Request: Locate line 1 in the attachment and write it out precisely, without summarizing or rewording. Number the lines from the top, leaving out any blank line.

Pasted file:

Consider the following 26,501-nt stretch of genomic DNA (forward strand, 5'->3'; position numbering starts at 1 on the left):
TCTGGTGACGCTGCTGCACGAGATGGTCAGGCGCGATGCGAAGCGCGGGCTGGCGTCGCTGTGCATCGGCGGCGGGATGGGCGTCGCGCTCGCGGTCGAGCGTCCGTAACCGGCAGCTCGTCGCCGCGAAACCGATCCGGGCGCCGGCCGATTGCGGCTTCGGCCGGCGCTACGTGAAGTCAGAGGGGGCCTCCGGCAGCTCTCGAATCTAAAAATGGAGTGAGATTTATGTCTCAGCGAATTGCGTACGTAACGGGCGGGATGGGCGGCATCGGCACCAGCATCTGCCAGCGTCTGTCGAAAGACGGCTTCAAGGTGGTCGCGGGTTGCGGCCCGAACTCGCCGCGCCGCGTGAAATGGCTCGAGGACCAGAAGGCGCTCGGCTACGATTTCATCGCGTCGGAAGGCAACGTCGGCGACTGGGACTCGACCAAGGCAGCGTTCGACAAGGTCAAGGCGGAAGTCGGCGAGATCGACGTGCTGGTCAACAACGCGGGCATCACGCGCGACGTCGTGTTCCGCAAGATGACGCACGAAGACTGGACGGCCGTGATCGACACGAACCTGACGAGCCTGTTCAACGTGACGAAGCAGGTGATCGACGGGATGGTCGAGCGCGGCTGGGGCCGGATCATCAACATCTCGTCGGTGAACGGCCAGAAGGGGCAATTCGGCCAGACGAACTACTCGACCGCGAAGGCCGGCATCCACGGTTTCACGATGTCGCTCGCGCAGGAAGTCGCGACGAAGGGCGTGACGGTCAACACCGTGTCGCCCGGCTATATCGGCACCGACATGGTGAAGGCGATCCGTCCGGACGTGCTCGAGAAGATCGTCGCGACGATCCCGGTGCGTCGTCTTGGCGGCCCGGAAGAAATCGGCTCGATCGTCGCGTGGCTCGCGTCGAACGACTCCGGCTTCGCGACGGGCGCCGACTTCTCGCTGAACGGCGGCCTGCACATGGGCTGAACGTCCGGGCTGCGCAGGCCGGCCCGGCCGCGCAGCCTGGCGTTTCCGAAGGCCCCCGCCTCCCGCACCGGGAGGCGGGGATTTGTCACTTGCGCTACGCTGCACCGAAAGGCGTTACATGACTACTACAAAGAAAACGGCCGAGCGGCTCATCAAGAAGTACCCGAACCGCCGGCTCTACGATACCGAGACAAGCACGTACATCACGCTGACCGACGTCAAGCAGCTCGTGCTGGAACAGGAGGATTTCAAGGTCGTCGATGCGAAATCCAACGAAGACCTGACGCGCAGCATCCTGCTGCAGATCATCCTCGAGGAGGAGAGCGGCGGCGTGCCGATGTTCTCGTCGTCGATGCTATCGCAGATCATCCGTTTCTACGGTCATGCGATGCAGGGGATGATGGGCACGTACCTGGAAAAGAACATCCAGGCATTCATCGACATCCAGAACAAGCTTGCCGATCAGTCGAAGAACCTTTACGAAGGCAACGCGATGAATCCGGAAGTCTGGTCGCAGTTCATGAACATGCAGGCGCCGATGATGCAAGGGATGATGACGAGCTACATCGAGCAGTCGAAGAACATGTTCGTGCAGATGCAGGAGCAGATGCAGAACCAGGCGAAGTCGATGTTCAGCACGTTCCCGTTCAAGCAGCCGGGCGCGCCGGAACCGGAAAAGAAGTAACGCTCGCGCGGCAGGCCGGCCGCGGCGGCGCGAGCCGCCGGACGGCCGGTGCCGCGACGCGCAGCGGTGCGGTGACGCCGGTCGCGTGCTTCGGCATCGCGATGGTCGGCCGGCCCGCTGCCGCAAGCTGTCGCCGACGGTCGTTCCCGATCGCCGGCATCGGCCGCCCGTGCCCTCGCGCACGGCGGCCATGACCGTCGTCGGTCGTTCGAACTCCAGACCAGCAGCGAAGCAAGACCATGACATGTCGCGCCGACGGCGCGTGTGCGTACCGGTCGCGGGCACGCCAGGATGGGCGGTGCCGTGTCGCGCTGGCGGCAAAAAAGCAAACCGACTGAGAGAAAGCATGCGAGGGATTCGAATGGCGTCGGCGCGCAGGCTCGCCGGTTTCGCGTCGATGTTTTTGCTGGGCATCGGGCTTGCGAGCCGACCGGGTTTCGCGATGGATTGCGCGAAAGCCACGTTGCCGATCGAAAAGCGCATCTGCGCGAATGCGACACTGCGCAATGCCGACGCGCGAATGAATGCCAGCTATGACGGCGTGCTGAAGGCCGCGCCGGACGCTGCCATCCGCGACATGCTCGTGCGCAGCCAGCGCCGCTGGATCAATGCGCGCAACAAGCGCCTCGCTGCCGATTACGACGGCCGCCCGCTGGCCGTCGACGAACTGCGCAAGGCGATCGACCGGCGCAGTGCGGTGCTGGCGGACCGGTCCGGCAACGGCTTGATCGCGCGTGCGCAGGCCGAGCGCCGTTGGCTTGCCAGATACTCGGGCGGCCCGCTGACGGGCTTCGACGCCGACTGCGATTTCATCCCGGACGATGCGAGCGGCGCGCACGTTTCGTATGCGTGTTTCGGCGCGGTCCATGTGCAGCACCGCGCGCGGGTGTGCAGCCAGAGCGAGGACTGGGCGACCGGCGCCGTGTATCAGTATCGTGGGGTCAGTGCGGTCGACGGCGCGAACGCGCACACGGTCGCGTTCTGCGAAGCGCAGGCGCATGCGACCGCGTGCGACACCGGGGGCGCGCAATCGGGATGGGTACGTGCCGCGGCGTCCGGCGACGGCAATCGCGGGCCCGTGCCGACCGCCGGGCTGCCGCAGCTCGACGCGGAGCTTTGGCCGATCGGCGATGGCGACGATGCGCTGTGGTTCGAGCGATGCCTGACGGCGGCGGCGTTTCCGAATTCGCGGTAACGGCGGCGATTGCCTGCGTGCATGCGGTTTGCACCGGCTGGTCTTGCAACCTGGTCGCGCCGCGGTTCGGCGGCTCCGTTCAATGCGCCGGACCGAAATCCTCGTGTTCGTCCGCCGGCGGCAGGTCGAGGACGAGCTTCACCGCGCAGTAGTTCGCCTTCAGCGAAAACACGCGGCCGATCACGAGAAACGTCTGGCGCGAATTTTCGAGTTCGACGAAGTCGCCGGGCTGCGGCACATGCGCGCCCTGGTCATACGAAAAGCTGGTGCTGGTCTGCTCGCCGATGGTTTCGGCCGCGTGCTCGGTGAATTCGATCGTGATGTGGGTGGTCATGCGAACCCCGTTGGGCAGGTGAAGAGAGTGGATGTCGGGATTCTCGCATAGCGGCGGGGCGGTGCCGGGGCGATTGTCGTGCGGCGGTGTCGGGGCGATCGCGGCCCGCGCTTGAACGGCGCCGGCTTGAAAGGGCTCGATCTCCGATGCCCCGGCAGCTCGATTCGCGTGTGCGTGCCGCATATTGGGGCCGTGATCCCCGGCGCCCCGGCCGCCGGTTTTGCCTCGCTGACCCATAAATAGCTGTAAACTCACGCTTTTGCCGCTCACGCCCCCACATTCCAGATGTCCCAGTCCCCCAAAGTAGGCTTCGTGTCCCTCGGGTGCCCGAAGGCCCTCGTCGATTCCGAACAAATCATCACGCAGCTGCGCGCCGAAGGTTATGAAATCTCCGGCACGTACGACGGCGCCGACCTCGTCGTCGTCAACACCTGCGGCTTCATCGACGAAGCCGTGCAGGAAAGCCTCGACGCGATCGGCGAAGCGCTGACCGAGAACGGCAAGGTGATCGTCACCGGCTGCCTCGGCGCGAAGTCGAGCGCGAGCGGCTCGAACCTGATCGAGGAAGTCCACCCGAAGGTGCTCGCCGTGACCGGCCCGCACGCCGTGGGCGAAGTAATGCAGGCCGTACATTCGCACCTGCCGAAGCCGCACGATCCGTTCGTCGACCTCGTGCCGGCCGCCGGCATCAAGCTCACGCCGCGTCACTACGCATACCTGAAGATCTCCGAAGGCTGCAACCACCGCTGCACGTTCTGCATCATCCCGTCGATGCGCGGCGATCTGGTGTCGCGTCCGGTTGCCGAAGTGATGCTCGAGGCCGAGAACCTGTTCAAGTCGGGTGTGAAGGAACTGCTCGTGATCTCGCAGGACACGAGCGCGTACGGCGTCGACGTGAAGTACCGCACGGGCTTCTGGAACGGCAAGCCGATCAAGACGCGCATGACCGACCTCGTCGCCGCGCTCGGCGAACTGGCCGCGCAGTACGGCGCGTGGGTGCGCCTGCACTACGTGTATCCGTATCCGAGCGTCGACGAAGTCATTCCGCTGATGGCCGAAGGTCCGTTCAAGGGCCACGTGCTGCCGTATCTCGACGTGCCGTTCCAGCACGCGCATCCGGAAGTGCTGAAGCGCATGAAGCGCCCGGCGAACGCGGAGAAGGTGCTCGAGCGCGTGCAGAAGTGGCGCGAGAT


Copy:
Consider the following 26,501-nt stretch of genomic DNA (forward strand, 5'->3'; position numbering starts at 1 on the left):